A new problem has arisen surrounding student debt.
Not only is it increasingly difficult to pay them back, but, according to the Federal Reserve Bank of New York, it is adding to negative wealth for students who have graduated.
It is a well-known fact that having student debt at any age is incredibly common these days, but did you know that it accounts for nearly half of the total debt of current households?
As the yearly income of a bachelor degree holder goes down, the amount of student debt the bachelor degree holder acquires has gone up.
Furthermore, student loans make up approximately 47 percent of the total debt of households with between $47,500 and $52,000 in negative wealth.
For households with between $12,500 and $46,300 in negative wealth, college loans made up about 40 percent of the total household debt.
In homes with the smallest amounts of negative wealth, most of the debt they carried was because of credit cards.
The analysis is based on a 2015 special module on household finance from the Survey of Consumer Expectations, which includes data on respondents’ assets, debt, and expectations from 1,300 respondents.
About 15 percent of U.S. households have total wealth at or below zero, according to a blog post describing the findings.
Demographic data on homes with negative money caused from student loans show that they are:
- mainly female
- have low income
There is a high chance that the professionals that conducted this research found that the students with the most negative wealth used their debt to finance their future, and depended on the hope that they would soon attain a higher income, and be able to start paying off their student loans.
It was also found that households with negative wealth spend less money and have restricted credit, because of their student debt.
It is apparent that this cycle won’t be stopping anytime soon.
It is now understood more than ever that student debt is significant in understanding negative household wealth.
The creators of this study said, “It is very likely that the steady growth in student debt and borrowing from private loan institutions, paired with the very slow rate of student loan repayment we have documented elsewhere, has materially contributed and will continue to contribute to negative household wealth and wealth inequality.”
However, Seton Hall University’s Robert Kelchen, who studies issues and trends related to student financial aid and debt, said that conclusion might be too radical.
“It’s hard to draw that conclusion from this very new data,” said Kelchen, an assistant professor of higher education.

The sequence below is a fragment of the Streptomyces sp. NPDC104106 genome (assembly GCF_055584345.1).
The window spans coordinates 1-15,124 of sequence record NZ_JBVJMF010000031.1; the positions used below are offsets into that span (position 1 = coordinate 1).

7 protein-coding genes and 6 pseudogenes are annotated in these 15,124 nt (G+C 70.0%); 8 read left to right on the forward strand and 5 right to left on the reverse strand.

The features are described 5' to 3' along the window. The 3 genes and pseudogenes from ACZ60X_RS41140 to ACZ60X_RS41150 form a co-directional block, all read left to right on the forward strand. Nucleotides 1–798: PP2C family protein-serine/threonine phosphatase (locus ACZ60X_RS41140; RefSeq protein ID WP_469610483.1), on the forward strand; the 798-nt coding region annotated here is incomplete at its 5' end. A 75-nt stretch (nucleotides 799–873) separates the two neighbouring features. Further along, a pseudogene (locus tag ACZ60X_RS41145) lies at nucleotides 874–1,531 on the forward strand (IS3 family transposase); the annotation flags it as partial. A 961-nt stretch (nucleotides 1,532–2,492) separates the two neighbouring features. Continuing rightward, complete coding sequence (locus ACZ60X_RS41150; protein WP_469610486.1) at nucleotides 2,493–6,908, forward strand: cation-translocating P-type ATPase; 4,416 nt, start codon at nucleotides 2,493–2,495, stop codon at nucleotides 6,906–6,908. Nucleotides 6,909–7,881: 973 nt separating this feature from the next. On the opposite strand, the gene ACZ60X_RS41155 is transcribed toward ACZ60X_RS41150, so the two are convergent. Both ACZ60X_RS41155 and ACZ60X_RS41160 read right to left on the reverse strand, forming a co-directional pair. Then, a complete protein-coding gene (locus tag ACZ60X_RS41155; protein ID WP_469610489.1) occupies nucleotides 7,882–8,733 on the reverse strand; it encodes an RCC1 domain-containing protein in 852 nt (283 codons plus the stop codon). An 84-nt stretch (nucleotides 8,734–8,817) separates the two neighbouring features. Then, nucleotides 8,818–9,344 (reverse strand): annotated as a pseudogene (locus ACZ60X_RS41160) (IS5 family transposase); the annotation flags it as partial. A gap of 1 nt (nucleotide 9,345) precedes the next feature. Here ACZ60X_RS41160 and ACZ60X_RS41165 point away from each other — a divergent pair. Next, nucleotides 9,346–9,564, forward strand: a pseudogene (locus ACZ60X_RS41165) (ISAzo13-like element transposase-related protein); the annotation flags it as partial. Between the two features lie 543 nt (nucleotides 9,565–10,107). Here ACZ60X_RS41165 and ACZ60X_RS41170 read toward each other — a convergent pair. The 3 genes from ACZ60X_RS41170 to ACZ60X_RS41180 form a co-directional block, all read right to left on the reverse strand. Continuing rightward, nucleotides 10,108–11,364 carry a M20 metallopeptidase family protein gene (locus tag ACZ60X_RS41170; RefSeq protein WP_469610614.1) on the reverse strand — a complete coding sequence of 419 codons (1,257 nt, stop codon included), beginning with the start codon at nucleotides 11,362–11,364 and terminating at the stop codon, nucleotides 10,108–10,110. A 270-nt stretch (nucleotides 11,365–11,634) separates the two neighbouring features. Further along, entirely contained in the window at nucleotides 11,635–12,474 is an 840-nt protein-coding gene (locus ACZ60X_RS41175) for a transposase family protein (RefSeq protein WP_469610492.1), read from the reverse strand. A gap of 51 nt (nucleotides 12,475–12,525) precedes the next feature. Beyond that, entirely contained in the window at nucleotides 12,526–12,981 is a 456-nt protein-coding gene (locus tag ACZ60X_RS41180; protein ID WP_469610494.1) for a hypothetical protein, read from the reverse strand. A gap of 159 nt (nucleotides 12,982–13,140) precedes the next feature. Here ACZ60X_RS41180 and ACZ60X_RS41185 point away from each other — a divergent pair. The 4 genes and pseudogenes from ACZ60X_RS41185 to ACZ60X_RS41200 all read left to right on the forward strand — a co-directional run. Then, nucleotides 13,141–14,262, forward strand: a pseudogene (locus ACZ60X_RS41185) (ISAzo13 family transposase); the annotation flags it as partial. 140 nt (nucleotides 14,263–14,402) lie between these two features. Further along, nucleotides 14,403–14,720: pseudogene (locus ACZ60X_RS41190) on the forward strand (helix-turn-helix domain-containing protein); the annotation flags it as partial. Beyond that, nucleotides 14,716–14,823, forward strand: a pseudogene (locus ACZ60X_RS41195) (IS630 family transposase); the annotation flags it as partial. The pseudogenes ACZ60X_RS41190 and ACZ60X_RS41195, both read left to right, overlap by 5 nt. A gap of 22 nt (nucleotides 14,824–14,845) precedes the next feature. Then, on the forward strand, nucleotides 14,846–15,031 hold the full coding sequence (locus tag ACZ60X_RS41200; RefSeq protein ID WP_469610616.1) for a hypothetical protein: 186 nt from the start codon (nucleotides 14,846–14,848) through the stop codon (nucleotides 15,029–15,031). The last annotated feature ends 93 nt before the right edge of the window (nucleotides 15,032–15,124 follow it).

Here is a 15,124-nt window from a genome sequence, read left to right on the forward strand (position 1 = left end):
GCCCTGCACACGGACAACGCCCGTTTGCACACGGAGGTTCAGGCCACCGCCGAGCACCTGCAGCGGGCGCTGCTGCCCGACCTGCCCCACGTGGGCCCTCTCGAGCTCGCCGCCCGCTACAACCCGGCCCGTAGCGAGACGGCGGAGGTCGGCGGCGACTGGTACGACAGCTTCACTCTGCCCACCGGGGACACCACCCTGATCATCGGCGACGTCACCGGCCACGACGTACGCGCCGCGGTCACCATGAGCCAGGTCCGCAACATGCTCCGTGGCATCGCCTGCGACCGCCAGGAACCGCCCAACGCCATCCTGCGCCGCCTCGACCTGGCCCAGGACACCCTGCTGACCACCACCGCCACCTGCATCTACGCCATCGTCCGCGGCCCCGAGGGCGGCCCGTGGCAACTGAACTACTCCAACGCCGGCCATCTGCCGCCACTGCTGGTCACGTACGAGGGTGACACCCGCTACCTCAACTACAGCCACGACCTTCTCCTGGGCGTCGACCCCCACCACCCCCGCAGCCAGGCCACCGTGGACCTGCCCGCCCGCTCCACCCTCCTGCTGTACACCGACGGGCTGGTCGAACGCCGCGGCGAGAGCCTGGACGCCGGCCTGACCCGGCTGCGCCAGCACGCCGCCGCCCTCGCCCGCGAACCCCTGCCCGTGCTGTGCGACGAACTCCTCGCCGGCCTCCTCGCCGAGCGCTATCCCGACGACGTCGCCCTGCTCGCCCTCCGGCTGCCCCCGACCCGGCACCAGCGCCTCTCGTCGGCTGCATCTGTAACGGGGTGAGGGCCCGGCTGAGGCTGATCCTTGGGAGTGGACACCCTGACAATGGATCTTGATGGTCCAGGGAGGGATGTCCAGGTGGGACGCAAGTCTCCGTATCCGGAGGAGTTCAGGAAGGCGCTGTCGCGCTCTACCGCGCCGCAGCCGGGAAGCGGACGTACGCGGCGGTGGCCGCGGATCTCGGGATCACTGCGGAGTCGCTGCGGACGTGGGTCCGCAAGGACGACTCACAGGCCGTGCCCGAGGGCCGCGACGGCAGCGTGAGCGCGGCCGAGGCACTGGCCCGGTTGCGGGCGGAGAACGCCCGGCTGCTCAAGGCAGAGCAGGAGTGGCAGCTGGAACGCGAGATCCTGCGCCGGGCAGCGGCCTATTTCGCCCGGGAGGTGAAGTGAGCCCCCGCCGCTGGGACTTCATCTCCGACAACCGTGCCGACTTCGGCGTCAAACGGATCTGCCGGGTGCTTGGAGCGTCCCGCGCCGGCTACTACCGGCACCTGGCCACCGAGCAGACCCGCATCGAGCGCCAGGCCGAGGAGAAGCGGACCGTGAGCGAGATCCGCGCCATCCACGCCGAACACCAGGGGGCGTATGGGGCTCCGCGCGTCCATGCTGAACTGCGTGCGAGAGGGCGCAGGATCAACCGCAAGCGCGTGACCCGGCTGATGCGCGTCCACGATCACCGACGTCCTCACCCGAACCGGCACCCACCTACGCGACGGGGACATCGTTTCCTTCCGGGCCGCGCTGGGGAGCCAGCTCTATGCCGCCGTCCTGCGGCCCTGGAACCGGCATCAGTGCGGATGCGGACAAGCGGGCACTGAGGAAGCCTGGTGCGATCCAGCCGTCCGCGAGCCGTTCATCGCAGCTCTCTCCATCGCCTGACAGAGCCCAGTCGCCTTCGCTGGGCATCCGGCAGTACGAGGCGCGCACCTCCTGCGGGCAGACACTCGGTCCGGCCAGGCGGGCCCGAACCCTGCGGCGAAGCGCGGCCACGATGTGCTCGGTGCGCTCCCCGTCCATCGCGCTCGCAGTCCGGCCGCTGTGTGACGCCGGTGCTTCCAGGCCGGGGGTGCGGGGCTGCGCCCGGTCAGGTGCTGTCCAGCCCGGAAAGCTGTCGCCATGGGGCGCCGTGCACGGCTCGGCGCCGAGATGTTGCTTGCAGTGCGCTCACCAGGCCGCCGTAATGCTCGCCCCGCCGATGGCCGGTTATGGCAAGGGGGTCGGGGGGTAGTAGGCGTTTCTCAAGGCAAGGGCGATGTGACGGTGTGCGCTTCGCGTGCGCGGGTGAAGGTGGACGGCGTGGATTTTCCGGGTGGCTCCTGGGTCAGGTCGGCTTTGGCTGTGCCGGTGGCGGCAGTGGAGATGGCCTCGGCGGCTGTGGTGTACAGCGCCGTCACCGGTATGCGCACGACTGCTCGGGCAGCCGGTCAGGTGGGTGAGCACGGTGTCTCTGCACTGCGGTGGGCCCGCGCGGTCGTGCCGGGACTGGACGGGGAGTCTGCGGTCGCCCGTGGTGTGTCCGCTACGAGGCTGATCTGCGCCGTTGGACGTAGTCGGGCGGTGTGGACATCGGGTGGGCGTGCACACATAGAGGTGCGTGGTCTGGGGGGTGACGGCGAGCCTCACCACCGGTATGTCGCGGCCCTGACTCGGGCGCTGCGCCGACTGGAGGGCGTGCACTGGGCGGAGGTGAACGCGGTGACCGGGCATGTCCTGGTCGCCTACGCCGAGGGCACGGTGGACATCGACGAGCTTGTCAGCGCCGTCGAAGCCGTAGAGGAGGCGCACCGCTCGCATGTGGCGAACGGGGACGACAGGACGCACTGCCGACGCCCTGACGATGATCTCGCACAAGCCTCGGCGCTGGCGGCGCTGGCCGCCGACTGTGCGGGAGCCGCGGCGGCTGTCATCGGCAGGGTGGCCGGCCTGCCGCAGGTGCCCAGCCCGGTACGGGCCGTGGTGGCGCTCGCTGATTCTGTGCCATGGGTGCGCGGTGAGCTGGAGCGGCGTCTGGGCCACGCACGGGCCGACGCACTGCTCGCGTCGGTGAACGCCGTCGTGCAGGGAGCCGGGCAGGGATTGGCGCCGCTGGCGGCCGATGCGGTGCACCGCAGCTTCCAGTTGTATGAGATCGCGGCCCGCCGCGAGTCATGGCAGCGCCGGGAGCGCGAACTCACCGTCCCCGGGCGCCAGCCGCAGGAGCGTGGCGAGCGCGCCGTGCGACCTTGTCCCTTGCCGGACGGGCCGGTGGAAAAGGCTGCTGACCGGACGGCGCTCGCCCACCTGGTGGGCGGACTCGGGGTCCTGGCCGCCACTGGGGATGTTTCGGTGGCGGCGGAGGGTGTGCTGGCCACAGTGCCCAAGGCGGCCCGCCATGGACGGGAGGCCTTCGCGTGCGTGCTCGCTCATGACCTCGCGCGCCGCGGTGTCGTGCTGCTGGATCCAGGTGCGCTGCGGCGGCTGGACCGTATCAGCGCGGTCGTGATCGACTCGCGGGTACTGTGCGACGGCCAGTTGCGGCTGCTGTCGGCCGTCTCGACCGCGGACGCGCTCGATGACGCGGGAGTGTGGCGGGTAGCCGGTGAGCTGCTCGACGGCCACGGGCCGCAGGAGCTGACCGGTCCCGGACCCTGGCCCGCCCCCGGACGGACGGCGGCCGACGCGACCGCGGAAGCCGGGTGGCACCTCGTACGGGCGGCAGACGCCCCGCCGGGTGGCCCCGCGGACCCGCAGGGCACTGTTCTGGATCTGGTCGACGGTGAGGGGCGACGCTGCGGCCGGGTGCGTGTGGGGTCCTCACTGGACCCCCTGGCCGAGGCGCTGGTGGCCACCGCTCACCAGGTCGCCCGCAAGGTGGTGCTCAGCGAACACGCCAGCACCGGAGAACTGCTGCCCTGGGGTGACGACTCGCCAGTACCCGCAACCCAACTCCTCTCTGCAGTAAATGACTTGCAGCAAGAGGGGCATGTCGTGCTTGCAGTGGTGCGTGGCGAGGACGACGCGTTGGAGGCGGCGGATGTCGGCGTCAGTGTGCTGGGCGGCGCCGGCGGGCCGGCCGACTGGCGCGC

Kelchen said student loan debt is driving inequality among one primary group of students — those who drop out of college without completing a degree in any major.
However, he said many of the households with negative wealth include student borrowers who took out student loan debt to pay for graduate school and other various professional degrees.
That group of student debt holders will do well overall, Kelchen said.
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It has been observed that students who don’t finish their degree path will most likely end up with negative wealth.
This trend has been gaining attention for the year among the higher education policy makers.
Additionally, recent research suggests that while student loan debt may have little effect on home ownership for those in high-earning jobs, it can have adverse consequences for those who do not finish a degree.
Another financial aid expert, Mark Kantrowitz, publisher and vice president for strategy at Cappex, put in his two cents on the matter as well by saying, most students graduate college with an affordable amount of debt, and it’s natural for them to have negative wealth immediately after graduation.
“The central question that we need to focus on is how does that progress over time,” he said.
Kantrowitz said when people have to devote a substantial amount of their income to paying off student debt; it means they’re less capable of these main things:
- building credit
- saving money to pay for retirement
- putting a down payment on a house or a car
But he also pointed out the alternative scenario, where those individuals don’t take out loans, has to be considered as well.
He left us with another interesting question to ponder: “Would these people have been able to obtain a college education had they not borrowed?” he said. “And where would their net worth be if they hadn’t taken on this debt because they hadn’t gone to college?”